Be prepared to sit for hours waiting for “the” shot. Be prepared to have missed it because you reached for your cup of coffee at the precise moment the bird did something fantastic.
Get a bumper sticker that says “Caution, Frequent Stops – Bird Photographer on Board” or be prepared to get rear-ended. Realize that non bird photographers don’t know why we drive erratically at times, they just think we are insane.
Buy cases of insect repellent. In some locations you may need pepper spray and not just for 4 legged animals.
Carry something to snack on or your stomach grumbling will scare off the birds. I’m serious!
Don’t leave your spare batteries or memory cards in the car, you will be sorry.
Be prepared for non-bird photographers to look at you like you have horns growing out of your head. They don’t understand the language of bird photographers. You may as well be an alien.
If you talk to a non-bird photographer for five minutes about the ID of a bird their eyes will glaze over. If you talk to a non-bird photographer for 10 minutes about the technical difficulties of settings, light, composition and the like their pulse will slow, call 911 because they are certifiably bored to death.
Juvenile Burrowing Owl
Davis County, Utah
Nikon D200, f6.3, 1/320, ISO 320, Nikkor 200-400mm VR with 1.4x TC at 400mm, natural light, not baited
Learn ethics, know when you are getting too close by being aware of the bird’s behavior, you can tell when you get too close because they get alarmed.
Follow local, state and federal guidelines & rules about how close to approach and what land you need to stay off of.
Don’t mess with nesting birds.
Pack out what you carry in.
Be considerate of other bird photographers when you approach them while they are on birds. I’ve spent long periods of time getting close to my subjects just to have some rude person walk up quickly to “grab a shot” who flush the birds I have so patiently approached. Most bird photographers are great people and don’t mind if you approach in a slow way and don’t flush the birds. Ask them about approaching them in a quiet voice, if you yell I hope you have good traction on your shoes.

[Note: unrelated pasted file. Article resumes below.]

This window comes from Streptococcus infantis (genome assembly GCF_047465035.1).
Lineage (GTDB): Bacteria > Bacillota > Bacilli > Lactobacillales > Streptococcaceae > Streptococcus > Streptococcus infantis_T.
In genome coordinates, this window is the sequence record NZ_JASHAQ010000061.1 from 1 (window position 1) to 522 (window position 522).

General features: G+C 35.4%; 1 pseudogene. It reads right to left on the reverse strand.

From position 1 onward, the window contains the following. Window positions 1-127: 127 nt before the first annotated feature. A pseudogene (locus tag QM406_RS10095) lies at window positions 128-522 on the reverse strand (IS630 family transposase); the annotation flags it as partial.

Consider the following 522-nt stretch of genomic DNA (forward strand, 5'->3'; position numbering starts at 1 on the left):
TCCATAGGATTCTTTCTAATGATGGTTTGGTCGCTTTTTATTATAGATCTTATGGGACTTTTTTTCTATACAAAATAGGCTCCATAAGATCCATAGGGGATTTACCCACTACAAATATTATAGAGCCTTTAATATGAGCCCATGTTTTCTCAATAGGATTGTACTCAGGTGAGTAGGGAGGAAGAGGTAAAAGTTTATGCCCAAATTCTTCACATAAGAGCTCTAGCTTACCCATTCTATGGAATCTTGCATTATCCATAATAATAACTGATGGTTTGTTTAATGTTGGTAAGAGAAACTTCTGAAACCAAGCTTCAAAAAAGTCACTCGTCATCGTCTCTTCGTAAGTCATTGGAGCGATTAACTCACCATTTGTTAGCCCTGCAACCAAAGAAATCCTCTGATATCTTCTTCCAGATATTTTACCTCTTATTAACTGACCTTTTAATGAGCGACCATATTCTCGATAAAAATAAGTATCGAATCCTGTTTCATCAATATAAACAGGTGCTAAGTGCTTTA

Don’t jump in front of another photographer to get your shot. Or be prepared… for anything. Just saying…
Willet (Tringa semipalmata) foraging in early morning light
Pinellas County, Florida
Nikon D200, handheld, f5.6, 1/1250, ISO 400, Nikkor 80-400mm VR at 400mm, natural light
I shoot a lot without a tripod, handhold my 70-300mm VR, my 80-400mm VR, most of the time I am resting my 200-400mm VR on my noodle or shooting handheld in bursts. Perhaps less than 5% of my images are taken using a tripod. I know plenty of bird photographers who shoot handheld and get sharp images. Tripods can be handy though if you don’t have IS or VR or if you expect to be on the birds a long time.
Be aware that you may have to sell your first born to be able to pay for your “dream” lens. Just kidding… well maybe not.
If you hear someone say “I’d kill for that lens”… run like the wind. Seriously.
When your spouse asks why there is a second mortgage on the house pretend you have lost your hearing completely and hide the expensive lens.
Get used to getting up at o’dark hundred, you want to be there for early morning light.
You will dream about birds, it won’t be as bad as the movie “The Birds”, but it might get scary night after night. If you wake up after one of those dreams with a tickle in your throat do check for feathers.
Weather forecasters lie. If they predict “partly sunny” you’ll get thick heavy clouds with little light. If they predict a mostly cloudy morning chances are the sun will be shining. I wish I could get paid to be wrong so often!
Remember that your digital camera has a buffer and it will fill up exactly when the bird strikes an amazing pose. Been there and done that.
Loggerhead Shrike (Lanius ludovicianus) with spider
Davis County, Utah
Nikon D200, f7.1, 1/1000, ISO 400, Nikkor 200-400mm VR with 1.4x TC at 400mm, natural light
I’m self taught so I can’t speak about taking workshops but they do seem to help some people. Learn your camera & gear intimately, know when you are pushing it to its limits. Know the level of your own skills.
You need to be able to change your settings very quickly as birds aren’t high paid fashion models, birds are wild and move whenever, however and where ever they want.
For me a large part of the joy I get photographing birds is being out in nature with them and immersing myself in the bird’s world rather than sitting in a lounge chair in a back yard sipping a cold one with my tripod in front of me.
Be aware that light can be your enemy or your friend when it comes to bird photography. Learn to work with it rather than fight it.
You can probably learn from books, workshops or instructional CD’s but they are no substitute for “Practice, practice, practice”.
If you don’t have patience bird photography might not be for you.
A sense of humor helps. Without it you may go batty and bats do not have feathers despite their ability to fly.
Be prepared to become addicted to birds. You will have withdrawals if you don’t shoot often enough, your shutter button finger will develop a nervous twitch and your left eye lid will close when ever a bird flies by.
There is no Bird Photographers Anonymous. I don’t need support for my addiction thank you very much!
Hi, I am Mia and I am a bird photography addict!
So, do ya still wanna be a bird photographer?